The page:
Agree, for the most part. Seems to me that Rasch is using "ontology" in much the sense that I'd use expressions such as "weltanschauung" or "language game." These aren't merely intellectual constructs amenable to analytical tinkering, as much as we eggheads like to think they are. They're also the deepest core of our convictions about the world, humans, God, and ourselves. They're visceral more than cerebral, and we read our experience, as well as our thinking about our experience, under their influence. Worldviews can be seriously challenged or even thrown over at times, but such convulsions are, I think, rare. Generally, they're enduring (although not necessarily static), and able to accommodate a wide range of input.

kim fabricius said...

As I see it, you've got two choices, Ben. Either you stick the statement up there with "A few things I never could believe" - or (for you do not want to privilege ontology over theology) you shut down the blog.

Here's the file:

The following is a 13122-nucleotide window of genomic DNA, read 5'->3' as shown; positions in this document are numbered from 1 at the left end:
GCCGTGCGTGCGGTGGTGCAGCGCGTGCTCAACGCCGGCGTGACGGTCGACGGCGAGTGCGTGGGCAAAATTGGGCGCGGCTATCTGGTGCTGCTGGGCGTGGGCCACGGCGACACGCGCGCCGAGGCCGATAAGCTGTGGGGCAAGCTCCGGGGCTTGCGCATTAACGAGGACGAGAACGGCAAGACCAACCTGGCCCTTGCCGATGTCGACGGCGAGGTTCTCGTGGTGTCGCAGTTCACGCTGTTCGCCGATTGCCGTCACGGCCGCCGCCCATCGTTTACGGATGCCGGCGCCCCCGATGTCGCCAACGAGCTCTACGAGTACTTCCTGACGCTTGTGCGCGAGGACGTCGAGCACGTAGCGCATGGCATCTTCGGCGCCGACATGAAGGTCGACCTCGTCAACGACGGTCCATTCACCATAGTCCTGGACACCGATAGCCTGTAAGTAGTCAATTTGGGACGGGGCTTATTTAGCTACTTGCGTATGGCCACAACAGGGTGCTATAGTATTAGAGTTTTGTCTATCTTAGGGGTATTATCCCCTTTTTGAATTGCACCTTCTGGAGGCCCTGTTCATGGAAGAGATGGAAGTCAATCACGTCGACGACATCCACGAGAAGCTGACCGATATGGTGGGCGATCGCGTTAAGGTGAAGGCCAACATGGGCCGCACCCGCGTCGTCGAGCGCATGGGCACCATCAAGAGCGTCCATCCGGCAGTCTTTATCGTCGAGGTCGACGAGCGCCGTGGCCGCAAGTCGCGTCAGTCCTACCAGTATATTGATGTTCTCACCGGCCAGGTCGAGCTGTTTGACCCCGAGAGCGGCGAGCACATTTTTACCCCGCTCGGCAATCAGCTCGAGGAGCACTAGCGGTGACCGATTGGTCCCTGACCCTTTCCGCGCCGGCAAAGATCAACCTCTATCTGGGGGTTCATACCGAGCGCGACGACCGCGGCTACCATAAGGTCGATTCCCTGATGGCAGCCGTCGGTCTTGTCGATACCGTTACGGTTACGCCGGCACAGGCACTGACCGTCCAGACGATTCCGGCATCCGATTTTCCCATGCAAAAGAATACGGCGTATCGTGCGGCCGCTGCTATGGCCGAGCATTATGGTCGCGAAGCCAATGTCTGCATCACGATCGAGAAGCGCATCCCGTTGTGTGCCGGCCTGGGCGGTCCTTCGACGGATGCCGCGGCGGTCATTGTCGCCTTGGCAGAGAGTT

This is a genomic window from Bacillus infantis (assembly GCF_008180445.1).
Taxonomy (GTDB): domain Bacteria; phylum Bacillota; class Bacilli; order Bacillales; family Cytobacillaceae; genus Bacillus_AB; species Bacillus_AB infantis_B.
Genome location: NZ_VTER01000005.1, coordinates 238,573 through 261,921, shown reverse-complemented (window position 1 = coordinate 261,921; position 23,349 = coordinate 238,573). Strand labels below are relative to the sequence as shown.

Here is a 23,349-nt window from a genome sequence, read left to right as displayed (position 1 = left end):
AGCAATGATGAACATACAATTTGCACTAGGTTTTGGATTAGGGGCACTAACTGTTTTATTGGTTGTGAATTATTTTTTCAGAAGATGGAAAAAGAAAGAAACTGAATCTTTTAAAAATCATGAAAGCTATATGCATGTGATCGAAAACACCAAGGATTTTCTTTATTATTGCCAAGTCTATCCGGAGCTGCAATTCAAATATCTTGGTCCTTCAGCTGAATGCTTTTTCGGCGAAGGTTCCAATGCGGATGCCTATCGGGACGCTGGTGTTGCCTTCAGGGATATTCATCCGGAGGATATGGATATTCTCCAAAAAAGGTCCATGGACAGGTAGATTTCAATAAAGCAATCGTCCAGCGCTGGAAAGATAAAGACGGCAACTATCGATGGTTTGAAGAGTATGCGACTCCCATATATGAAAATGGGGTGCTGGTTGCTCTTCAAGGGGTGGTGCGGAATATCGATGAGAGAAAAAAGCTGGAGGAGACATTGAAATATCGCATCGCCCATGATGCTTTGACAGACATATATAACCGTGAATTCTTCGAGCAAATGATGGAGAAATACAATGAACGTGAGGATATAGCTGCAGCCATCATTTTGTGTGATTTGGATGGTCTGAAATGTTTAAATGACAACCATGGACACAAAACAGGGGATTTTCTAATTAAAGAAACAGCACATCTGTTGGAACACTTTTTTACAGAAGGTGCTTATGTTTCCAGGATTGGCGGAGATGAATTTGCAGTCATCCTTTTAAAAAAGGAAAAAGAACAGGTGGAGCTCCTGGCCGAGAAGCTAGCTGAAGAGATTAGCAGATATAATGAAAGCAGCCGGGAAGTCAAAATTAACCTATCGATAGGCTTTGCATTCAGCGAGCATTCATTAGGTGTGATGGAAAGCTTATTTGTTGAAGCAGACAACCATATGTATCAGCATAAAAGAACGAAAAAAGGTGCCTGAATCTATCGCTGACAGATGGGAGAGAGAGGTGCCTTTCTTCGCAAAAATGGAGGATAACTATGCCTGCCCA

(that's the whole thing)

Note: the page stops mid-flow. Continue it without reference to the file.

Josef Bengtson said...

I think I agree with Kim. But doesn't the answer to the posed question depend on how we define "argue".
I think that it is possible to have a conversation about "Who's ontology", in a MacIntyre-ish way.

Anonymous said...

Kim and Josef are on the right track.

The statement fails to distinguish between "arguing" and some sort of deductive proof for an ontology. No one will ever have an open and shut case for their vision of reality capable of persuading any honestly impartial listener. But that admission is a far cry from saying, "you can't offer reasons for your understanding of reality." Argue on!

Eric

Kerry said...

Eric-- I don't think Rasch is saying 'you can't offer reasons for your understanding of reality.' I think he's saying that efforts to justify one's ontology or worldview are necessarily question-begging. But perhaps you and I are actually making pretty much the same point?

Mark said...

Absolutely, definitely, most certainly false.

Kerry commented that perhaps Rasch is claiming that there is no non-question begging way of arguing for one ontology over another. That might be the case (I don't have any reason to think it's not) but then it just shows Rasch's ignorance of what analytic philosophers who work on ontology actually do.